Minnesota residents may believe that the estate planning process only includes preparations for the distribution of assets after death; however, one of the most important aspects of the process addresses what will happen to those who become incapacitated or unable to make their own decisions. Even though the document is called a power of attorney and the person to whom the authority is granted is called an attorney-in-fact, those who are appointed as such are not required to be lawyers.
A power of attorney (POA) allows people to designate others to act on their behalf when they no longer can. The person who grants the POA is called the principal, and that individual can choose what powers they wish to give. Also, a POA may be exercised for one instance or over an extended period.
Once a POA is granted, the attorney-in-fact can sometimes begin executing his duties even though the principal may intend otherwise. A durable POA becomes effective once it is signed and a springing POA does not become effective until the principal reaches incapacity. However, a springing POA can be challenging to enact. For example, some attorneys may advise their clients to have two physicians certify that the individual has become incapacitated. Unfortunately, certain financial institutions may not accept the doctors’ signatures or may require further certification; therefore, principals could benefit from selecting attorneys-in-fact upon whom they trust.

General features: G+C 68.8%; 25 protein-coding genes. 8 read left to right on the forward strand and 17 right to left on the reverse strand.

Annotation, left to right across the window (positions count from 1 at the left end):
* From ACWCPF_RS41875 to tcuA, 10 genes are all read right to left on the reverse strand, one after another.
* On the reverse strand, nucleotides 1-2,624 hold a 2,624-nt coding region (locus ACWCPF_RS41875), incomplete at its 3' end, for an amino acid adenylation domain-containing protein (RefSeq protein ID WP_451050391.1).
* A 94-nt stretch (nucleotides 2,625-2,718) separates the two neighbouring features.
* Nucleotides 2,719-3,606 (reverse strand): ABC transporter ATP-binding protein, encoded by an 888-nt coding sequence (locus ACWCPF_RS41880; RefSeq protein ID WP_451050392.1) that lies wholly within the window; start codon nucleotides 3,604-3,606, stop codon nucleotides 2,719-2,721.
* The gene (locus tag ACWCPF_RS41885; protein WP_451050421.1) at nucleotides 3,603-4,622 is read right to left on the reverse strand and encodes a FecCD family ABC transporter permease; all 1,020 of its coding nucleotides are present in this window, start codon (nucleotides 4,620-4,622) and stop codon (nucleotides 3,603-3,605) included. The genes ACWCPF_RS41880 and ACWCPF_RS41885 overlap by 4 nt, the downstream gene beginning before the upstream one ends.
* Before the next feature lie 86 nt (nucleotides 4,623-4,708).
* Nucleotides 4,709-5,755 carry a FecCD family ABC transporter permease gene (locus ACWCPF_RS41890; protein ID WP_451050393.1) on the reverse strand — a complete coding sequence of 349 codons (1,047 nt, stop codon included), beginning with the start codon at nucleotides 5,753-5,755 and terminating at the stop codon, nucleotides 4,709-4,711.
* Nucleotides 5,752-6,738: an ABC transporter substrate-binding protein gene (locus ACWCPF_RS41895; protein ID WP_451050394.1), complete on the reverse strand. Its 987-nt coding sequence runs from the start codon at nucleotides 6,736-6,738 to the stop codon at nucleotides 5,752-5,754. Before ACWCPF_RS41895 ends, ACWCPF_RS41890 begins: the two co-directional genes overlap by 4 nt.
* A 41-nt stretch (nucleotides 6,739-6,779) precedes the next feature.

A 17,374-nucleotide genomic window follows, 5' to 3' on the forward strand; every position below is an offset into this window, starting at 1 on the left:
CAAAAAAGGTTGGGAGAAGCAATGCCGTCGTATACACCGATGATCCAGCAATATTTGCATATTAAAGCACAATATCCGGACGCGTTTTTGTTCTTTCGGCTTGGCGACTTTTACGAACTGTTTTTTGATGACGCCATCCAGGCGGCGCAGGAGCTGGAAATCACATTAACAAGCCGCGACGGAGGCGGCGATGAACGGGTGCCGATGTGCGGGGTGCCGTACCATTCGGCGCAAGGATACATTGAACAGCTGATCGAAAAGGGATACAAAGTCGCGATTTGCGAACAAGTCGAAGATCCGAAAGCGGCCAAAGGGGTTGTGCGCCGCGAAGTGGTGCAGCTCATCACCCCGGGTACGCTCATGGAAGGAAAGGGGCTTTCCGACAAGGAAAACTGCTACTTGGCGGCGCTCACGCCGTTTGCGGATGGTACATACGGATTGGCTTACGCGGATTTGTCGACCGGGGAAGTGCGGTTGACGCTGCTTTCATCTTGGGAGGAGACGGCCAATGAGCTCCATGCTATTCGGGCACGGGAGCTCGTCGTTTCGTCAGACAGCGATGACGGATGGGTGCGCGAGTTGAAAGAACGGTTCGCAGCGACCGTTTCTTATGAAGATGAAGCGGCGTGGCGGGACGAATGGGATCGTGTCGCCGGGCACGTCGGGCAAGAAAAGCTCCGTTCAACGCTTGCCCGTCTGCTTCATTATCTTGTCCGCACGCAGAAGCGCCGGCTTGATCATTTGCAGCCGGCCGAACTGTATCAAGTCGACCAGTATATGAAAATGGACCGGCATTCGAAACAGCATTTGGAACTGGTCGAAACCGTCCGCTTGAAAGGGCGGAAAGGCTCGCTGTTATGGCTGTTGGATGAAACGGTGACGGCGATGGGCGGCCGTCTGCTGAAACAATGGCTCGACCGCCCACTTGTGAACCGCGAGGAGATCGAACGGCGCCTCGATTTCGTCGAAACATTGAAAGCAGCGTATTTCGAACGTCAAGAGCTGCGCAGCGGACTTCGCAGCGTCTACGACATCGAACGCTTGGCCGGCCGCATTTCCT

Planning for potential incapacity is an unpleasant but necessary part of the estate planning process. Principals need to choose their attorneys-in-fact wisely because they are the ones who may eventually be making important decisions on their behalf. People may find the planning process confusing; however, those who consult an estate planning attorney may find they receive valuable information.